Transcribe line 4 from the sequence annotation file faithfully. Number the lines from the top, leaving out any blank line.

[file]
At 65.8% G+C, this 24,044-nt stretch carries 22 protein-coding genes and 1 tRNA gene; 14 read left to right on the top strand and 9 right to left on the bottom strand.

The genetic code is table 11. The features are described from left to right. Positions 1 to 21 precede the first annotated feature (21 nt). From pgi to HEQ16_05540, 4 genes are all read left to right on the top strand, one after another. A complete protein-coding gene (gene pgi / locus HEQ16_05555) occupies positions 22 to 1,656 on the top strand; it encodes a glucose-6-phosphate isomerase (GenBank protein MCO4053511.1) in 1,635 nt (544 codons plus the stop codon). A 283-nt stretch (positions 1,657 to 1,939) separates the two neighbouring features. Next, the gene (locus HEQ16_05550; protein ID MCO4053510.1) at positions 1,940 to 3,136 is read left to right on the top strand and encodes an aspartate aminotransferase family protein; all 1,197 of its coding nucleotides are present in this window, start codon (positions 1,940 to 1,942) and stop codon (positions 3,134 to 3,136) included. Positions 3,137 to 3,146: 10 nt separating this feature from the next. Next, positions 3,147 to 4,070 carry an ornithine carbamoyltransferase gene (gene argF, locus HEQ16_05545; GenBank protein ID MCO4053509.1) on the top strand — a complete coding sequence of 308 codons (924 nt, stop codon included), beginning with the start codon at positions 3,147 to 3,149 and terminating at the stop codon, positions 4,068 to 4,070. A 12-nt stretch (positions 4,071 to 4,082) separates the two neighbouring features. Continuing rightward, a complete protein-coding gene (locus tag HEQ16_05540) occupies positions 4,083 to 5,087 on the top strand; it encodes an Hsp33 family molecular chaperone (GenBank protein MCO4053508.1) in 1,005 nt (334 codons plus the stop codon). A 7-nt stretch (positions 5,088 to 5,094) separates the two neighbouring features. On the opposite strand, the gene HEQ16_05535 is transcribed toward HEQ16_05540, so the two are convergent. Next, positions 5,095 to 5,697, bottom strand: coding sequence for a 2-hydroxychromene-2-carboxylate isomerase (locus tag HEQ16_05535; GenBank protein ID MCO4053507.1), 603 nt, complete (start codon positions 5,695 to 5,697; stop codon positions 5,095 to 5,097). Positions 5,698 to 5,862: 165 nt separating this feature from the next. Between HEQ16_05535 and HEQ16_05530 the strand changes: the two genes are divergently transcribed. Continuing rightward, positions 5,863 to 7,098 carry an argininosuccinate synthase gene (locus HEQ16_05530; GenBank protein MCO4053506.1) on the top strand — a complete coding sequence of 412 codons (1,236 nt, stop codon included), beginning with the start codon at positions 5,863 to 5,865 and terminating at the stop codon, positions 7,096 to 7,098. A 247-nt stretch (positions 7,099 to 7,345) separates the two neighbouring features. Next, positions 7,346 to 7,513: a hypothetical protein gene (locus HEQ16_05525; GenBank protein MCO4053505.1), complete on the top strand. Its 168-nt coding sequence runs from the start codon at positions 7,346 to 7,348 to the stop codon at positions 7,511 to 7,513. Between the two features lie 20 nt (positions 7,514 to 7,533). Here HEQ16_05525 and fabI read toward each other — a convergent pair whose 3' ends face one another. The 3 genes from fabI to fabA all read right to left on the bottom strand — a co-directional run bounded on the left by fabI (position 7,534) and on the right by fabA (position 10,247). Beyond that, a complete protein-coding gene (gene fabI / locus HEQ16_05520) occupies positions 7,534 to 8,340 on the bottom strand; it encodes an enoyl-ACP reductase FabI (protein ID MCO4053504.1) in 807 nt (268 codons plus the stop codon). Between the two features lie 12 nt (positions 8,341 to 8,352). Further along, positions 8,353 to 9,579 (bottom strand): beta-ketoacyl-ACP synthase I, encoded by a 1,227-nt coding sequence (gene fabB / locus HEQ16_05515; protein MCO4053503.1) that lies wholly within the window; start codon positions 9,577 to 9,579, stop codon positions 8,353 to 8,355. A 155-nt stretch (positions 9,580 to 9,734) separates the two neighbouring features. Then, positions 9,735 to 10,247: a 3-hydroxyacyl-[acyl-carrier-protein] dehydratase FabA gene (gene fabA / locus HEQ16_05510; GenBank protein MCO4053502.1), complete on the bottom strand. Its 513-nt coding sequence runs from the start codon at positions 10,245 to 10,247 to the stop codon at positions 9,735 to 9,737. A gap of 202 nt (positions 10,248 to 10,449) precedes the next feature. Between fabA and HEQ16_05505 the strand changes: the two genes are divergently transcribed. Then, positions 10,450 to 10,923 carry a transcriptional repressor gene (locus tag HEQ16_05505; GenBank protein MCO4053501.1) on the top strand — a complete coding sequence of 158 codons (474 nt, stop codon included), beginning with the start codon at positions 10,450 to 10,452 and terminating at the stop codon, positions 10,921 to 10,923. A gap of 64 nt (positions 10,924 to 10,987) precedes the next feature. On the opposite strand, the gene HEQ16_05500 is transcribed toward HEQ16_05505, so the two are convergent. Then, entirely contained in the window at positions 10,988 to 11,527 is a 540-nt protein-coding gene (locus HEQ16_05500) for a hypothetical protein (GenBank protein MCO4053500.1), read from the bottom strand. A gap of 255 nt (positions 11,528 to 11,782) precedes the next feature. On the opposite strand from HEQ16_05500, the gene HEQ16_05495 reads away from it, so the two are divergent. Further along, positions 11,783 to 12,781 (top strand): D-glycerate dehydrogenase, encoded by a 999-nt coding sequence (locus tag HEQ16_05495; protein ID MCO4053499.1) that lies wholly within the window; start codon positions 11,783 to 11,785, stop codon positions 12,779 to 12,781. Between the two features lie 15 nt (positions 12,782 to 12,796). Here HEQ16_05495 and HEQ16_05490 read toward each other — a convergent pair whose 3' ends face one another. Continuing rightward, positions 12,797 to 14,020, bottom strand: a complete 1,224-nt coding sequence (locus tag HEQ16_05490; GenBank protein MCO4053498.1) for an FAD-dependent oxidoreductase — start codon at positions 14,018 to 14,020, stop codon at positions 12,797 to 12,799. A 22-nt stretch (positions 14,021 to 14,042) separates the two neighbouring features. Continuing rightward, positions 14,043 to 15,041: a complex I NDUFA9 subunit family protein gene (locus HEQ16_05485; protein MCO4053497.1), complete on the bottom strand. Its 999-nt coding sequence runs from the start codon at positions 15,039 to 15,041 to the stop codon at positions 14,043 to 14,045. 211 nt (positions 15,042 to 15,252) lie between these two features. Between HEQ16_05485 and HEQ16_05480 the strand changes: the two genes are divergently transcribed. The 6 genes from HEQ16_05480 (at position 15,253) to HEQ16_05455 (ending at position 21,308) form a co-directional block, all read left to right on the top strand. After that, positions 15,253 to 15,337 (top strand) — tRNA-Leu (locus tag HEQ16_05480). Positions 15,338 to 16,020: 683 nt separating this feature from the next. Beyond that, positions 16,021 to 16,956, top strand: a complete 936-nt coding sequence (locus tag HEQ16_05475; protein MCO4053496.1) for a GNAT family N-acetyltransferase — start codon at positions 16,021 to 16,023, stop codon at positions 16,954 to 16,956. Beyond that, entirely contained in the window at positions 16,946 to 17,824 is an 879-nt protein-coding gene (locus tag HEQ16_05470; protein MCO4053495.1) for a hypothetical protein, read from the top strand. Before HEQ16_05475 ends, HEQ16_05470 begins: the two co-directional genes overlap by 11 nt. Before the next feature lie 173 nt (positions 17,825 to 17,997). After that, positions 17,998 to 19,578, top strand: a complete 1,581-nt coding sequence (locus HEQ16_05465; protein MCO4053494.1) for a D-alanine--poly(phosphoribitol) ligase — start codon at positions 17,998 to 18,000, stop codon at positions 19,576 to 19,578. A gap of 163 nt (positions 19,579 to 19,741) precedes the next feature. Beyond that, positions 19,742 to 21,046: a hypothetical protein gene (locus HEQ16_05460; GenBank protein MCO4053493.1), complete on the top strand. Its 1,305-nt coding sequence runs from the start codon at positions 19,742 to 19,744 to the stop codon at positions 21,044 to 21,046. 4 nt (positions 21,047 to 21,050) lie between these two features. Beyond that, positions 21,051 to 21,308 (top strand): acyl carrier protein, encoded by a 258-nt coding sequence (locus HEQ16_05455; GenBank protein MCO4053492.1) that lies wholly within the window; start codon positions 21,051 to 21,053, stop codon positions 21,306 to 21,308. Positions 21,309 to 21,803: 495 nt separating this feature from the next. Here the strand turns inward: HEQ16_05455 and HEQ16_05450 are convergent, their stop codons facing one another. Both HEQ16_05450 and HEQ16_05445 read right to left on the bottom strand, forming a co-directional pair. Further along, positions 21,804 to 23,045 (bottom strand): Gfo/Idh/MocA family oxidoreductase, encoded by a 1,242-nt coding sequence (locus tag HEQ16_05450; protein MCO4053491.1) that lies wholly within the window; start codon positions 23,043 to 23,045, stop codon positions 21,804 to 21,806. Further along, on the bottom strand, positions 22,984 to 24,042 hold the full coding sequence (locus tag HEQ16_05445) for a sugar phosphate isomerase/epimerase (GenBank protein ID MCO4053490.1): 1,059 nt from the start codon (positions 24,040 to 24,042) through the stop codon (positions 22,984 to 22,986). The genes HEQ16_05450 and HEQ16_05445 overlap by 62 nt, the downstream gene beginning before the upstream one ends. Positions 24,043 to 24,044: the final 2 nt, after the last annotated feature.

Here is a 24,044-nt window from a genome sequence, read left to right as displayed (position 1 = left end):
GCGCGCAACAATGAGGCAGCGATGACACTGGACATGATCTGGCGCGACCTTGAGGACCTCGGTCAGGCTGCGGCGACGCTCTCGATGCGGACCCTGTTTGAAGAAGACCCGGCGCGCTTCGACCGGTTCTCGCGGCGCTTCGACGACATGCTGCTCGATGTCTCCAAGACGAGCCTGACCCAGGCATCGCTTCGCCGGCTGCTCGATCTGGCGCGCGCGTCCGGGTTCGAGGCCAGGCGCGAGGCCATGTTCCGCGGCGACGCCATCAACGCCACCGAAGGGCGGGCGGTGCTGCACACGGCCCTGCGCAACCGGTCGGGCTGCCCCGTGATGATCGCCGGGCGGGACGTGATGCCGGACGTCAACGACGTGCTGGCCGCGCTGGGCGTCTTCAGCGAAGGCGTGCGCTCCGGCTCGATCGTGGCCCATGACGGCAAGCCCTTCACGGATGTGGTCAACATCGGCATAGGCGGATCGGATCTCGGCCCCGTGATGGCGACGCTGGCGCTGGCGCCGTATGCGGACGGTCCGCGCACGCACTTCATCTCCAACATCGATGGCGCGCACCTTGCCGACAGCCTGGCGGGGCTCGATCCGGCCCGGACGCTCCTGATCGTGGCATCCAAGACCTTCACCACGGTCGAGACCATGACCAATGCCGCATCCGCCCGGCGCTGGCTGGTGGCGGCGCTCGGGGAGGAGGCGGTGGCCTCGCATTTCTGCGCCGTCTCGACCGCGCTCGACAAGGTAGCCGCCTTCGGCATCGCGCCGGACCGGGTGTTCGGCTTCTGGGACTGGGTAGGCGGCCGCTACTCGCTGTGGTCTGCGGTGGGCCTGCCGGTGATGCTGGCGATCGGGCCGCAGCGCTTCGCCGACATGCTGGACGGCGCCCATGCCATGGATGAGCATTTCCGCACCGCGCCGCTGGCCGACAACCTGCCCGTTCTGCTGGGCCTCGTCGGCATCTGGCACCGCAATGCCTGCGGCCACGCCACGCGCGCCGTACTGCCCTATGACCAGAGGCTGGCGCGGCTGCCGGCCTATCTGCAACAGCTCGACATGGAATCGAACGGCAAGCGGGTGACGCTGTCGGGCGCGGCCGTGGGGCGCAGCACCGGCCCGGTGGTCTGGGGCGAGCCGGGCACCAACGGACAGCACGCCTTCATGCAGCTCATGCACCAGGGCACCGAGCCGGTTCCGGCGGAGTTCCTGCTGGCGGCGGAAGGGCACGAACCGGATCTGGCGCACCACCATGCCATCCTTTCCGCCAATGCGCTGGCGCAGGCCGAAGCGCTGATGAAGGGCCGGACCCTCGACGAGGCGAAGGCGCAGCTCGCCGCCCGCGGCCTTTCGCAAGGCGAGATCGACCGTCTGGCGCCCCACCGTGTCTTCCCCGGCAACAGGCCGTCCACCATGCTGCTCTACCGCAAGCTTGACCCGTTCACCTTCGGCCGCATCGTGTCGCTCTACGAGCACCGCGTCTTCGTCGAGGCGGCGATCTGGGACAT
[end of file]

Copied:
GCGCGCAACAATGAGGCAGCGATGACACTGGACATGATCTGGCGCGACCTTGAGGACCTCGGTCAGGCTGCGGCGACGCTCTCGATGCGGACCCTGTTTGAAGAAGACCCGGCGCGCTTCGACCGGTTCTCGCGGCGCTTCGACGACATGCTGCTCGATGTCTCCAAGACGAGCCTGACCCAGGCATCGCTTCGCCGGCTGCTCGATCTGGCGCGCGCGTCCGGGTTCGAGGCCAGGCGCGAGGCCATGTTCCGCGGCGACGCCATCAACGCCACCGAAGGGCGGGCGGTGCTGCACACGGCCCTGCGCAACCGGTCGGGCTGCCCCGTGATGATCGCCGGGCGGGACGTGATGCCGGACGTCAACGACGTGCTGGCCGCGCTGGGCGTCTTCAGCGAAGGCGTGCGCTCCGGCTCGATCGTGGCCCATGACGGCAAGCCCTTCACGGATGTGGTCAACATCGGCATAGGCGGATCGGATCTCGGCCCCGTGATGGCGACGCTGGCGCTGGCGCCGTATGCGGACGGTCCGCGCACGCACTTCATCTCCAACATCGATGGCGCGCACCTTGCCGACAGCCTGGCGGGGCTCGATCCGGCCCGGACGCTCCTGATCGTGGCATCCAAGACCTTCACCACGGTCGAGACCATGACCAATGCCGCATCCGCCCGGCGCTGGCTGGTGGCGGCGCTCGGGGAGGAGGCGGTGGCCTCGCATTTCTGCGCCGTCTCGACCGCGCTCGACAAGGTAGCCGCCTTCGGCATCGCGCCGGACCGGGTGTTCGGCTTCTGGGACTGGGTAGGCGGCCGCTACTCGCTGTGGTCTGCGGTGGGCCTGCCGGTGATGCTGGCGATCGGGCCGCAGCGCTTCGCCGACATGCTGGACGGCGCCCATGCCATGGATGAGCATTTCCGCACCGCGCCGCTGGCCGACAACCTGCCCGTTCTGCTGGGCCTCGTCGGCATCTGGCACCGCAATGCCTGCGGCCACGCCACGCGCGCCGTACTGCCCTATGACCAGAGGCTGGCGCGGCTGCCGGCCTATCTGCAACAGCTCGACATGGAATCGAACGGCAAGCGGGTGACGCTGTCGGGCGCGGCCGTGGGGCGCAGCACCGGCCCGGTGGTCTGGGGCGAGCCGGGCACCAACGGACAGCACGCCTTCATGCAGCTCATGCACCAGGGCACCGAGCCGGTTCCGGCGGAGTTCCTGCTGGCGGCGGAAGGGCACGAACCGGATCTGGCGCACCACCATGCCATCCTTTCCGCCAATGCGCTGGCGCAGGCCGAAGCGCTGATGAAGGGCCGGACCCTCGACGAGGCGAAGGCGCAGCTCGCCGCCCGCGGCCTTTCGCAAGGCGAGATCGACCGTCTGGCGCCCCACCGTGTCTTCCCCGGCAACAGGCCGTCCACCATGCTGCTCTACCGCAAGCTTGACCCGTTCACCTTCGGCCGCATCGTGTCGCTCTACGAGCACCGCGTCTTCGTCGAGGCGGCGATCTGGGACAT